The twice-removed president of the Northern Cheyenne Tribe, who won re-election in January, is back in office.
L. Jace Killsback resumed his post as the tribe's top official following a Feb. 15 order by Tribal Judge D. Michael Feakin allowing him to return to office.
After being removed by the Northern Cheyenne Tribal Council in October 2017, Killsback won back his seat by a razor-thin margin in a Jan. 3 special election. His opponent, Donna Fisher, filed a lawsuit challenging the election outcome.
The initial judge presiding over the case, John Robinson, subsequently issued a stay on Killsback's inauguration and an order barring him from the tribe’s administrative offices in Lame Deer.
Robinson, however, last week recused himself after Killsback filed a motion challenging his impartiality. Robinson had expressed support for Fisher on his Facebook page during the run-up to the special election, sharing the candidate's posts that urged voters to select her as the tribe's next president.
In his Feb. 14 recusal, Robinson made no mention of his social media activity, instead citing "a friendship and amiable, but professional, working relationship with Jackie Tang," Killsback's mother.
Feakin, an Indian law attorney and a partner at the 406 Law firm in Billings, has now taken over the case, issuing an order the next day that vacated all of Robinson's previous orders and setting a new hearing schedule. A pretrial conference to determine the facts of the case is scheduled for Thursday.
Earlier this week, Killsback told The Gazette the tribal council had been refusing to recognize the latest order or send him legislation to sign into law.
"I'm here, I'm doing my job, what I can," Killsback said. "That takes, again, collaboration with the council, and we need them to collaborate so we can move forward."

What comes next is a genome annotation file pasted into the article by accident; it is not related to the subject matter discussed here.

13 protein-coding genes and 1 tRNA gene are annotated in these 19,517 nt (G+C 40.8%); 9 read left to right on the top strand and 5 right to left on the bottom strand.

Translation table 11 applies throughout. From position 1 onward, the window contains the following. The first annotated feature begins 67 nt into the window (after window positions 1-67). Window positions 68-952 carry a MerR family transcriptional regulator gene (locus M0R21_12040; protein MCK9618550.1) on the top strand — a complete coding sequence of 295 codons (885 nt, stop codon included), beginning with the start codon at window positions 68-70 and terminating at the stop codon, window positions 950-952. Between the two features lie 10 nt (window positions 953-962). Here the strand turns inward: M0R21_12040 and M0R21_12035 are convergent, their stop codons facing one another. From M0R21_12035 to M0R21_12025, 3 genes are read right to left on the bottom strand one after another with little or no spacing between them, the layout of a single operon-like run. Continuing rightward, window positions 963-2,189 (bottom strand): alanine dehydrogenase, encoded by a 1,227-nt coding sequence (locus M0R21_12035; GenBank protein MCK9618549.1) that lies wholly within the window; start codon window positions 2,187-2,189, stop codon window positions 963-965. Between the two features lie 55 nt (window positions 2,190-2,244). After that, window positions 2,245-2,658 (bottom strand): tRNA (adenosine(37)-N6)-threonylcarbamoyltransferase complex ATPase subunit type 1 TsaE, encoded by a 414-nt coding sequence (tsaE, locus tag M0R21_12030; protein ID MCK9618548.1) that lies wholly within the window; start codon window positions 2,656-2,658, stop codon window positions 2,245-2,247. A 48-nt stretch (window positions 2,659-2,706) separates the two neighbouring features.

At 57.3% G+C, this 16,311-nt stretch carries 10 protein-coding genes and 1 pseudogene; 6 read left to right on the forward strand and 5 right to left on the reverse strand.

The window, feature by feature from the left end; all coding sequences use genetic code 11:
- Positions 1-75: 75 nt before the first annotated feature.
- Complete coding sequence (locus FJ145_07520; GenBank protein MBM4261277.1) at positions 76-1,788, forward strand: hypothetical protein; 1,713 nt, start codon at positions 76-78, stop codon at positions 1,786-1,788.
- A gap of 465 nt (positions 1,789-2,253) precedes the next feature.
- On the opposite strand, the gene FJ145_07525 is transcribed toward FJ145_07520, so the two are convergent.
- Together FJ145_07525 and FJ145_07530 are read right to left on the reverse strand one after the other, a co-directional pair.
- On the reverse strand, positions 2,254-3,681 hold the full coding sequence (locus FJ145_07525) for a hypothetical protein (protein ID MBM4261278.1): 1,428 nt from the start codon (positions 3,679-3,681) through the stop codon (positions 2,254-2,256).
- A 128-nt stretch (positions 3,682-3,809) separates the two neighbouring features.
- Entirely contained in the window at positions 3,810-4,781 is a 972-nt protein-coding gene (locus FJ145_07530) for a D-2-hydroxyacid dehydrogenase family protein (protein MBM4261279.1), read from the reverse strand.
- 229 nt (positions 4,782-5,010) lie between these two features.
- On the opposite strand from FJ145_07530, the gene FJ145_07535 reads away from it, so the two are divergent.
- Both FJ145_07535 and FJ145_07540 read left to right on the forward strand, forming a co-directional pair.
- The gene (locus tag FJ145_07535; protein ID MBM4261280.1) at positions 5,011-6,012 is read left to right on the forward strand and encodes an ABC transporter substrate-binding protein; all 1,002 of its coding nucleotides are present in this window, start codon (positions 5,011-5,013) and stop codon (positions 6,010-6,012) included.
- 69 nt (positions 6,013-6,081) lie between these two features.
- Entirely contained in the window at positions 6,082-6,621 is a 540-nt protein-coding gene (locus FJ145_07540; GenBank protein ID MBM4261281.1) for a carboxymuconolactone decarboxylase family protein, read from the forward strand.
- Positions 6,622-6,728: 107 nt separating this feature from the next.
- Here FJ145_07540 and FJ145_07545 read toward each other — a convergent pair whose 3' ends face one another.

On Wednesday, he said the two parties had brokered a compromise under the condition that he hold a new swearing-in ceremony that afternoon.
Councilman Benji Headswift, who serves as the council's spokesman, did not return phone calls for comment Tuesday or Wednesday.
Killsback said he hopes to work with the council to approve a request for emergency funding from the Bureau of Indian Affairs to allow the tribe to continue snow removal on the reservation, which has been hit with substantial snowfall in recent weeks.
"It may be a state of emergency for our tribal members who live outside town, who have no access to services," Killsback said. "We're trying to get elders out for all the services they need, medical needs, dialysis, they're the ones who are needing the help right now. Our resources are limited."
Killsback, who formerly served on the council, was first elected president in November 2016.
The council has maintained it removed Killsback after he failed to perform his duties as president last year and has alleged that he was behind an anonymous smear campaign that targeted council members. The council has also claimed, without providing evidence, that Killsback mismanaged and potentially stole thousands of dollars from a tribal company he chaired.
Killsback has denied the allegations and says the claims are retribution for his investigation into a tribal employee's handling of funds.